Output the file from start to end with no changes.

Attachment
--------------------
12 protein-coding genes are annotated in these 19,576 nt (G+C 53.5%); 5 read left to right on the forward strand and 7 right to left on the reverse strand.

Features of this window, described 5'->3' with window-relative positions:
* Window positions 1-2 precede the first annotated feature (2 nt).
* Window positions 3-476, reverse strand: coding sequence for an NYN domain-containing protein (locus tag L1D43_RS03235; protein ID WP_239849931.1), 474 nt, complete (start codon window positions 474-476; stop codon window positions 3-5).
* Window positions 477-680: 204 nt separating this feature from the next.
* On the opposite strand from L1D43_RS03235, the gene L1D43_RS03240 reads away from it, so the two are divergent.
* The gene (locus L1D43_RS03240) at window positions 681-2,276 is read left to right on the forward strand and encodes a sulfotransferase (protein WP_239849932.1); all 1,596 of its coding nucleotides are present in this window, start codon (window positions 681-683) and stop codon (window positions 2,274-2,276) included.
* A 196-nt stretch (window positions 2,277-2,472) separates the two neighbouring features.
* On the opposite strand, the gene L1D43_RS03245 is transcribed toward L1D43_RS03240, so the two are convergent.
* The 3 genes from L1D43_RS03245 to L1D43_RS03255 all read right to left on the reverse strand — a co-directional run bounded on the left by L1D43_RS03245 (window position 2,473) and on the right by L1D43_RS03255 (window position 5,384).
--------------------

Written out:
12 protein-coding genes are annotated in these 19,576 nt (G+C 53.5%); 5 read left to right on the forward strand and 7 right to left on the reverse strand.

Features of this window, described 5'->3' with window-relative positions:
* Window positions 1-2 precede the first annotated feature (2 nt).
* Window positions 3-476, reverse strand: coding sequence for an NYN domain-containing protein (locus tag L1D43_RS03235; protein ID WP_239849931.1), 474 nt, complete (start codon window positions 474-476; stop codon window positions 3-5).
* Window positions 477-680: 204 nt separating this feature from the next.
* On the opposite strand from L1D43_RS03235, the gene L1D43_RS03240 reads away from it, so the two are divergent.
* The gene (locus L1D43_RS03240) at window positions 681-2,276 is read left to right on the forward strand and encodes a sulfotransferase (protein WP_239849932.1); all 1,596 of its coding nucleotides are present in this window, start codon (window positions 681-683) and stop codon (window positions 2,274-2,276) included.
* A 196-nt stretch (window positions 2,277-2,472) separates the two neighbouring features.
* On the opposite strand, the gene L1D43_RS03245 is transcribed toward L1D43_RS03240, so the two are convergent.
* The 3 genes from L1D43_RS03245 to L1D43_RS03255 all read right to left on the reverse strand — a co-directional run bounded on the left by L1D43_RS03245 (window position 2,473) and on the right by L1D43_RS03255 (window position 5,384).